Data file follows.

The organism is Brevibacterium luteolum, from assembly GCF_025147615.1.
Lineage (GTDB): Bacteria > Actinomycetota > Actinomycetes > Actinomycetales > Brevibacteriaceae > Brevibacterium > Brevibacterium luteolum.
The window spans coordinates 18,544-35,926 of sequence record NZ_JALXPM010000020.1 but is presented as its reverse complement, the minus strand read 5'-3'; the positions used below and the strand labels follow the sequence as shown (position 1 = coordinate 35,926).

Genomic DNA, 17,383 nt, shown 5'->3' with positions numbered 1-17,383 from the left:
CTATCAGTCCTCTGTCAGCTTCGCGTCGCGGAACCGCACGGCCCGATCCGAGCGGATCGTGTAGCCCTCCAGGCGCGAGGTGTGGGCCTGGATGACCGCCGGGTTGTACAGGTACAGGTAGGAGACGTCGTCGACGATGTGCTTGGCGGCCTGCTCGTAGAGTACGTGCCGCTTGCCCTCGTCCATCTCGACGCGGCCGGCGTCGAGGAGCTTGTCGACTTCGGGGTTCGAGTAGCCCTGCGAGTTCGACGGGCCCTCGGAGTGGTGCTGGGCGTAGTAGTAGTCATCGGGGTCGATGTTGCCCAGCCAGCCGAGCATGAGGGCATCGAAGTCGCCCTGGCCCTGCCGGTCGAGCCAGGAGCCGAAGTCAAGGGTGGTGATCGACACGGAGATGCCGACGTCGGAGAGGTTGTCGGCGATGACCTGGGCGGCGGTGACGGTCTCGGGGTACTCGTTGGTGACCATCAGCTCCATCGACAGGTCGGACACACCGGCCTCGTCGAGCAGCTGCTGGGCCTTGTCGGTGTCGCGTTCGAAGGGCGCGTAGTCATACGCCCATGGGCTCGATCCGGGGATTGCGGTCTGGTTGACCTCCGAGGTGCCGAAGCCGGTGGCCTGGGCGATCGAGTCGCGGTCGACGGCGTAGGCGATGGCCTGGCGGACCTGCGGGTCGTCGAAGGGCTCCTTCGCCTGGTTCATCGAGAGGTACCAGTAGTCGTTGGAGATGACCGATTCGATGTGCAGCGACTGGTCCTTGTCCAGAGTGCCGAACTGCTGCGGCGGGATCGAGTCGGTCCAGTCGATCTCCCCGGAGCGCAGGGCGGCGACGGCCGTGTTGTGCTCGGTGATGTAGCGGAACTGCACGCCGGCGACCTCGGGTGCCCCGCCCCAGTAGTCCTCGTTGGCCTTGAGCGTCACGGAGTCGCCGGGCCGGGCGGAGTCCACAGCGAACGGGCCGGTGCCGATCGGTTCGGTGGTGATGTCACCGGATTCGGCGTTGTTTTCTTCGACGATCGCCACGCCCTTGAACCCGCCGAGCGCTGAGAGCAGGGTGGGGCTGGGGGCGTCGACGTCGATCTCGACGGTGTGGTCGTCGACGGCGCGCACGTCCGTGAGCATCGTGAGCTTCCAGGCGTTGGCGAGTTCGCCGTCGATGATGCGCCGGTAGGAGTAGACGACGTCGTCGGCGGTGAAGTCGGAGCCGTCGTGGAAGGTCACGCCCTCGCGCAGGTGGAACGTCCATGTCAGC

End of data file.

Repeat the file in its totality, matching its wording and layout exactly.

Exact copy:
The organism is Brevibacterium luteolum, from assembly GCF_025147615.1.
Lineage (GTDB): Bacteria > Actinomycetota > Actinomycetes > Actinomycetales > Brevibacteriaceae > Brevibacterium > Brevibacterium luteolum.
The window spans coordinates 18,544-35,926 of sequence record NZ_JALXPM010000020.1 but is presented as its reverse complement, the minus strand read 5'-3'; the positions used below and the strand labels follow the sequence as shown (position 1 = coordinate 35,926).

Genomic DNA, 17,383 nt, shown 5'->3' with positions numbered 1-17,383 from the left:
CTATCAGTCCTCTGTCAGCTTCGCGTCGCGGAACCGCACGGCCCGATCCGAGCGGATCGTGTAGCCCTCCAGGCGCGAGGTGTGGGCCTGGATGACCGCCGGGTTGTACAGGTACAGGTAGGAGACGTCGTCGACGATGTGCTTGGCGGCCTGCTCGTAGAGTACGTGCCGCTTGCCCTCGTCCATCTCGACGCGGCCGGCGTCGAGGAGCTTGTCGACTTCGGGGTTCGAGTAGCCCTGCGAGTTCGACGGGCCCTCGGAGTGGTGCTGGGCGTAGTAGTAGTCATCGGGGTCGATGTTGCCCAGCCAGCCGAGCATGAGGGCATCGAAGTCGCCCTGGCCCTGCCGGTCGAGCCAGGAGCCGAAGTCAAGGGTGGTGATCGACACGGAGATGCCGACGTCGGAGAGGTTGTCGGCGATGACCTGGGCGGCGGTGACGGTCTCGGGGTACTCGTTGGTGACCATCAGCTCCATCGACAGGTCGGACACACCGGCCTCGTCGAGCAGCTGCTGGGCCTTGTCGGTGTCGCGTTCGAAGGGCGCGTAGTCATACGCCCATGGGCTCGATCCGGGGATTGCGGTCTGGTTGACCTCCGAGGTGCCGAAGCCGGTGGCCTGGGCGATCGAGTCGCGGTCGACGGCGTAGGCGATGGCCTGGCGGACCTGCGGGTCGTCGAAGGGCTCCTTCGCCTGGTTCATCGAGAGGTACCAGTAGTCGTTGGAGATGACCGATTCGATGTGCAGCGACTGGTCCTTGTCCAGAGTGCCGAACTGCTGCGGCGGGATCGAGTCGGTCCAGTCGATCTCCCCGGAGCGCAGGGCGGCGACGGCCGTGTTGTGCTCGGTGATGTAGCGGAACTGCACGCCGGCGACCTCGGGTGCCCCGCCCCAGTAGTCCTCGTTGGCCTTGAGCGTCACGGAGTCGCCGGGCCGGGCGGAGTCCACAGCGAACGGGCCGGTGCCGATCGGTTCGGTGGTGATGTCACCGGATTCGGCGTTGTTTTCTTCGACGATCGCCACGCCCTTGAACCCGCCGAGCGCTGAGAGCAGGGTGGGGCTGGGGGCGTCGACGTCGATCTCGACGGTGTGGTCGTCGACGGCGCGCACGTCCGTGAGCATCGTGAGCTTCCAGGCGTTGGCGAGTTCGCCGTCGATGATGCGCCGGTAGGAGTAGACGACGTCGTCGGCGGTGAAGTCGGAGCCGTCGTGGAAGGTCACGCCCTCGCGCAGGTGGAACGTCCATGTCAGC